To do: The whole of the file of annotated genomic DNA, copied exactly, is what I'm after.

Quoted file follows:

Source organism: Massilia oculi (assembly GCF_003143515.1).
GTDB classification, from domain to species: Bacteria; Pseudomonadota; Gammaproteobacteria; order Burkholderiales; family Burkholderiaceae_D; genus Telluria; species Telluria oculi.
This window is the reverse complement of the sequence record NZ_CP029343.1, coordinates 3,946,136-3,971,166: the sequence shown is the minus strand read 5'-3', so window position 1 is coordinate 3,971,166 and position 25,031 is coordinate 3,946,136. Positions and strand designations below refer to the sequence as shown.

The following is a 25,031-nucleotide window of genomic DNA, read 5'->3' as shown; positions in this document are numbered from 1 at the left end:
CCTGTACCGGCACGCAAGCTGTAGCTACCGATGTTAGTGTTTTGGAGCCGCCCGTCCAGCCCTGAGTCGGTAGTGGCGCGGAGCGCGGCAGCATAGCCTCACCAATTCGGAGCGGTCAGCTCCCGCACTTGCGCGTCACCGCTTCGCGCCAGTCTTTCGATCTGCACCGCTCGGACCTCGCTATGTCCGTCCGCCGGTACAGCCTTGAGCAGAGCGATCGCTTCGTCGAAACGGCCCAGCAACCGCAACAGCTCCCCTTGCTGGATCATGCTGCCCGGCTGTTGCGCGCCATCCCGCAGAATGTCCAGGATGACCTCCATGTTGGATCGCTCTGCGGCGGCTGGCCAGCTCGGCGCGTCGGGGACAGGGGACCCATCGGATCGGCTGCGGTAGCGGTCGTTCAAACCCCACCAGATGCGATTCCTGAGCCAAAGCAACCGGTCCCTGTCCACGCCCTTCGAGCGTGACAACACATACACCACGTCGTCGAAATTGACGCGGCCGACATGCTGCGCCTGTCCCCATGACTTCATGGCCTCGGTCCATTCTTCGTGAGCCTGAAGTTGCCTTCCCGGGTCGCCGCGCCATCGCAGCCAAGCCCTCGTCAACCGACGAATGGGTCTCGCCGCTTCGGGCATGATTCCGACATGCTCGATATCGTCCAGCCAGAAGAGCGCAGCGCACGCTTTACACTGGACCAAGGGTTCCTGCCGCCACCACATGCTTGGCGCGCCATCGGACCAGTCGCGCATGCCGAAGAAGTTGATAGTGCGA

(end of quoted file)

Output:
Source organism: Massilia oculi (assembly GCF_003143515.1).
GTDB classification, from domain to species: Bacteria; Pseudomonadota; Gammaproteobacteria; order Burkholderiales; family Burkholderiaceae_D; genus Telluria; species Telluria oculi.
This window is the reverse complement of the sequence record NZ_CP029343.1, coordinates 3,946,136-3,971,166: the sequence shown is the minus strand read 5'-3', so window position 1 is coordinate 3,971,166 and position 25,031 is coordinate 3,946,136. Positions and strand designations below refer to the sequence as shown.

The following is a 25,031-nucleotide window of genomic DNA, read 5'->3' as shown; positions in this document are numbered from 1 at the left end:
CCTGTACCGGCACGCAAGCTGTAGCTACCGATGTTAGTGTTTTGGAGCCGCCCGTCCAGCCCTGAGTCGGTAGTGGCGCGGAGCGCGGCAGCATAGCCTCACCAATTCGGAGCGGTCAGCTCCCGCACTTGCGCGTCACCGCTTCGCGCCAGTCTTTCGATCTGCACCGCTCGGACCTCGCTATGTCCGTCCGCCGGTACAGCCTTGAGCAGAGCGATCGCTTCGTCGAAACGGCCCAGCAACCGCAACAGCTCCCCTTGCTGGATCATGCTGCCCGGCTGTTGCGCGCCATCCCGCAGAATGTCCAGGATGACCTCCATGTTGGATCGCTCTGCGGCGGCTGGCCAGCTCGGCGCGTCGGGGACAGGGGACCCATCGGATCGGCTGCGGTAGCGGTCGTTCAAACCCCACCAGATGCGATTCCTGAGCCAAAGCAACCGGTCCCTGTCCACGCCCTTCGAGCGTGACAACACATACACCACGTCGTCGAAATTGACGCGGCCGACATGCTGCGCCTGTCCCCATGACTTCATGGCCTCGGTCCATTCTTCGTGAGCCTGAAGTTGCCTTCCCGGGTCGCCGCGCCATCGCAGCCAAGCCCTCGTCAACCGACGAATGGGTCTCGCCGCTTCGGGCATGATTCCGACATGCTCGATATCGTCCAGCCAGAAGAGCGCAGCGCACGCTTTACACTGGACCAAGGGTTCCTGCCGCCACCACATGCTTGGCGCGCCATCGGACCAGTCGCGCATGCCGAAGAAGTTGATAGTGCGA